An island that’s familiar but different...

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Guernsey Journalist Shaun Shackleton offers an outsider's view of Jersey after returning to the Island for the first time in several years

It had been three years since I’d set foot on our sister isle, and before that, another three again. And once the Liberation had backed into the harbour and I’d made my way down the iron gangplank and through the portholed beige corridor, which has always reminded me of Space 1999, then through the terminus and into the hum of a busy St Helier, I wondered why.

Just like a trip to Herm that never gets past the courtyard of the Mermaid Inn, I’d rarely ever strayed beyond Jersey’s capital.

This time, however, it was going to be different. On this trip I was going to see as much of the Island as two days and my size 12s would allow. I was going to see more of it by foot.

A meander round the town is a good place to immerse yourself in something that is at once familiar, but entirely different. Shops you haven’t seen before, streets you’ve never tripped down, people you’ve never passed. Traffic roars, crowds throng from work and do so at a set speed and direction – no one stalls at knocking-off time. Backstreets hide Chinese and Indian takeaways, a Spanish bar and Eastern European delicatessens, an ironing service piled high with plastic washing baskets, an independent chemist, a printers, the huge art deco cinema, now a pop-up evangelical church, the Freemasons’ lodge – a bombastic, pillared blue building – and the huge, circular pale blue and rust girders of an ancient gasometer rises above the terrace chimneys.

And the market – ironwork painted burgundy, bunting-bedecked, shops, stalls, barbers’, toys, fresh food, fruit and veg stacked high, cafés, bakeries, a fountain – is what every market should be. Busy, bustling and beloved.

And to a room at Hotel de France, three storeys up, in the 200s, with one wall virtual floor-to-ceiling glass, looking over it all. To me, St Helier has the feeling of Leeds, but with narrower roads and lower buildings. More city than town. More England than Channel Island. I hoped that the rest of it was, as I said, familiar but at the same time, something entirely different...

A shuttle bus from the hotel drops guests into town from 8.30 am onwards. On the beginning of my first full day I picked up a two-day pass from the bus station on the Esplanade, just off Liberation Square.

LibertyBus runs a fast and efficient service. It takes only around 20 minutes to get to St Aubin.


Anchored on the south coast, this was for many centuries Jersey’s main harbour and its fishing fleet was part of the cod trade between the Island and Newfoundland as early as the 16th century.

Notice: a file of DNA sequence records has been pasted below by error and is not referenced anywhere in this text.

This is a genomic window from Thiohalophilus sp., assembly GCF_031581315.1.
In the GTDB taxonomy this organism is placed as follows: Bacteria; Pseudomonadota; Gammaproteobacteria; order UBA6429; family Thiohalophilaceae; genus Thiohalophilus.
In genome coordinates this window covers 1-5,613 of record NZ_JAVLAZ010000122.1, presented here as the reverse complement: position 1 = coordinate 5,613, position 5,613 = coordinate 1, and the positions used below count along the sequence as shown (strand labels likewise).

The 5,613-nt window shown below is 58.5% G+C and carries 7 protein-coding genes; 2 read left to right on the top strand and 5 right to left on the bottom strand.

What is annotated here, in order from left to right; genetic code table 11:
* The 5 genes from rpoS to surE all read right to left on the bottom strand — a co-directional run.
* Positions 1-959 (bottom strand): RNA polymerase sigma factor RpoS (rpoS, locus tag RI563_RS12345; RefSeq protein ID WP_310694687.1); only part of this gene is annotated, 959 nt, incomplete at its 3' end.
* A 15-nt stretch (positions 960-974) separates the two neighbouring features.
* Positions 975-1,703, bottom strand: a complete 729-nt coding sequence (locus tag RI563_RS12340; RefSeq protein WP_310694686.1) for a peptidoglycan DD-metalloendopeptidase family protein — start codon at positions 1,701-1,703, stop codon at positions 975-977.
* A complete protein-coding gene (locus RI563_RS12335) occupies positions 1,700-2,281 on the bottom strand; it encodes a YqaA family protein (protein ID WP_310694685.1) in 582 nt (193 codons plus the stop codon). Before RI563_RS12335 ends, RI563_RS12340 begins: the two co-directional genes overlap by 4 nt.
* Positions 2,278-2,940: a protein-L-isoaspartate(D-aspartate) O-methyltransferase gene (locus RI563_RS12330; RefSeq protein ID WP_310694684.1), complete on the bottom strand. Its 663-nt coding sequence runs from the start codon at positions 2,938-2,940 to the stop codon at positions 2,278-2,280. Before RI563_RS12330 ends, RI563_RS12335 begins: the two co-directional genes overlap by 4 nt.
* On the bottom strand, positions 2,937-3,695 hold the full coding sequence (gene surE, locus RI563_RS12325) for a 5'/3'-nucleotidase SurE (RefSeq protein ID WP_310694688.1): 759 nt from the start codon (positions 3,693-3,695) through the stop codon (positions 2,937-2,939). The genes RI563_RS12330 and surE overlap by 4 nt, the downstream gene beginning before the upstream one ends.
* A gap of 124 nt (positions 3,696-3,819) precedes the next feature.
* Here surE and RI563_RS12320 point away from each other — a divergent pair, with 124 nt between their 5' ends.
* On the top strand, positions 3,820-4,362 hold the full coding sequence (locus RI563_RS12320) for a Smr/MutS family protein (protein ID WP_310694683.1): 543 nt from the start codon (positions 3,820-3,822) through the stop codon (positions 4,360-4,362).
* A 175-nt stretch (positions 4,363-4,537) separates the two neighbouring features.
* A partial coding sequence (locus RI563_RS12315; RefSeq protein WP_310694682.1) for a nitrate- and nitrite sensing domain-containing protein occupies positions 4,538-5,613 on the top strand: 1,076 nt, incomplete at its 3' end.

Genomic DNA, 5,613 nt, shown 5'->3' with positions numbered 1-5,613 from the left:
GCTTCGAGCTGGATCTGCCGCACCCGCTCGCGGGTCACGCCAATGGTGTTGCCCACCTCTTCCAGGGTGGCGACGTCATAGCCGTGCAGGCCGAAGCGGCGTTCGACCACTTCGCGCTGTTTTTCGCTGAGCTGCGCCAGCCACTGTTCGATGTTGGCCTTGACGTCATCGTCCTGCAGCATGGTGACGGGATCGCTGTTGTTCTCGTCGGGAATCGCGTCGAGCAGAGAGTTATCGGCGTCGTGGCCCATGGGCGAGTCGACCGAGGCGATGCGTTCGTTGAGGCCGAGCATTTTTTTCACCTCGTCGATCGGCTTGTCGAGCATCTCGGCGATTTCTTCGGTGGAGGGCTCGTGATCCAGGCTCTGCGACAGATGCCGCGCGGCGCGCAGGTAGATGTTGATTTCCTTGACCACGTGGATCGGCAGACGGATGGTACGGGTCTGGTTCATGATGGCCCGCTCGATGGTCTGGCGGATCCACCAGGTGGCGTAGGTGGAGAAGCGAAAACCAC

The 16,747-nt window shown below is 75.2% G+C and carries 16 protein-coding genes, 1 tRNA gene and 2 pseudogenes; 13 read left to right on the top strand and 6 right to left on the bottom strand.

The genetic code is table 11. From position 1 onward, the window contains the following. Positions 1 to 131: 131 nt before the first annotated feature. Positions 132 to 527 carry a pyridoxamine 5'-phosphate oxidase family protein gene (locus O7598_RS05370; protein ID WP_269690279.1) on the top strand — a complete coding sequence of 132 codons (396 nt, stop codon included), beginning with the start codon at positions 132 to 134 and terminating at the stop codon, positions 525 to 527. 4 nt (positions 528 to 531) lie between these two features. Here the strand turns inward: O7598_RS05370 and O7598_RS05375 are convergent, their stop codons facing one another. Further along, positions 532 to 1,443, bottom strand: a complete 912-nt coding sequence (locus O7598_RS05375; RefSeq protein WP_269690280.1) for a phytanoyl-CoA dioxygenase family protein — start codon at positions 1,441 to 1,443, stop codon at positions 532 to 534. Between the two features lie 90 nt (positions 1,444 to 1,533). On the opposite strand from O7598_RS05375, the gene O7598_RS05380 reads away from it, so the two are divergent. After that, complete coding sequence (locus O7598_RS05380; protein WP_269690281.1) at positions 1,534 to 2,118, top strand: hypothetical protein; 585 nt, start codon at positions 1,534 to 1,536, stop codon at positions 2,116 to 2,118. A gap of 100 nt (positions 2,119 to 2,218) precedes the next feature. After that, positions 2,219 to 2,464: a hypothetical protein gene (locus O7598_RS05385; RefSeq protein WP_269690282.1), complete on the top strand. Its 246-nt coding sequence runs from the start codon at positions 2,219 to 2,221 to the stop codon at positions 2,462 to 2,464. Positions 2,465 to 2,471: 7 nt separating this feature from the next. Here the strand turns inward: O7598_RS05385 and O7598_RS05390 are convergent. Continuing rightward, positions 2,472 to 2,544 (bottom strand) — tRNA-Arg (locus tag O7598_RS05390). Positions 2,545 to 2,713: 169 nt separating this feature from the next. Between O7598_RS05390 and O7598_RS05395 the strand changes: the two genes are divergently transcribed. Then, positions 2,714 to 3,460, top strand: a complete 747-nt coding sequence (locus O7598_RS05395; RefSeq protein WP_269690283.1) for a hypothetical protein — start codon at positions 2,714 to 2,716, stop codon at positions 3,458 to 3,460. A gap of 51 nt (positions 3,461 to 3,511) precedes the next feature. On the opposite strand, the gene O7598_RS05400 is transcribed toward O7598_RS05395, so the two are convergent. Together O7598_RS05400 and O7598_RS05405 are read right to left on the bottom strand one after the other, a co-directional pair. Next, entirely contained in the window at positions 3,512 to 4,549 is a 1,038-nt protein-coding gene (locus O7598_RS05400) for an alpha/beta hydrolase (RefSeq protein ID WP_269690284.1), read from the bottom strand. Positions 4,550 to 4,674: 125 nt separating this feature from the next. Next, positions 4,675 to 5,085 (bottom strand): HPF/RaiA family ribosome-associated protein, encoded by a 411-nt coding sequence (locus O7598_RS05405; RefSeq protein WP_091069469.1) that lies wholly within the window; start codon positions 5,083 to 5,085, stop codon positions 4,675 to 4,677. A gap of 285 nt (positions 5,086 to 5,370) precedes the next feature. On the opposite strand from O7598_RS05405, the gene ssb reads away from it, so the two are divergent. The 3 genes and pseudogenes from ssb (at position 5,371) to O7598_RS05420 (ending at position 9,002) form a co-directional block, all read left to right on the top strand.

Protected by its own fort, St Aubin provided a safe haven for all kinds of vessels.

Huge merchants’ houses mingle with smaller, white-painted fishermen’s cottages and give this village the feel of Cornwall crossed with Saint-Suliac on the Rance estuary in Brittany, whose trawlermen also fished off Newfoundland.

After a wander around the shops, for everything from Jersey cheese to local sea salt, take to the steep incline of Mont Arthur, or Ghost Hill, which winds upwards alongside the imposing Somerville Hotel.


I don’t know how Ghost Hill got its nickname, but all the way up there were ancient stone gateposts and arched doorways in the walls, now filled with granite. Perhaps remnants of what was once stood there.

Rather than walk along Rue de Haut, a footpath wove through a wood filled with pines. Through to the other side, onto Le Chemin de Noirmont, an old campervan was submerged behind a wall. Its roof green with moss, it looked as if it had once belonged to a Newfoundland trawlerman.

The road led to the packed-sand car park of the Old Portelet Inn. Sadly it was way before opening time. A speedboat was the only thing parked there.

A footpath wound its way towards the cliffs of Portelet Bay. This was the first view of what I’d been hoping for. The gorse streaming down the clifftops, turning into pink granite, then the deep turquoise of the sea and, on a tiny islet of rocks, a tower.

Portelet Tower was built by the British in 1808. The rocks are a tidal island called L’Ile au Guerdain. It’s often known as Janvrin’s Tomb, named after a seafarer who, in 1721, was buried there on the authorities’ insistence, after he’d died of the plague.

All around the headland there are swanky apartment complexes and houses that wouldn’t look out of place on Thunderbirds’ Tracy Island.

Me, I’d just settle for the green-painted cabin that’s halfway down, any day.

Realising that I’d strayed from the prescribed route – after spotting the silhouettes of buses and tourists on a clifftop to the east – I set off along the cliff path towards Noirmont Point. Here was Batterie Lothringen, a veritable community of the finest brutalist concrete. The 3rd Battery Naval Artillery Battalion 604 (1941-1945) must have housed dozens of Germans in its network of gun emplacements, bunkers, machine gun posts, searchlight housings, latrines and ammunition stores. German tourists were there, clambering around taking phone photos of the huge grey guns and the black-and-white lighthouse.

I turned and retraced my steps, wondering what it would have been like to be stationed here, so far from Wismar, Kuhlungsborn or Stralsund. Familiar, but entirely different. I didn’t want to leave...


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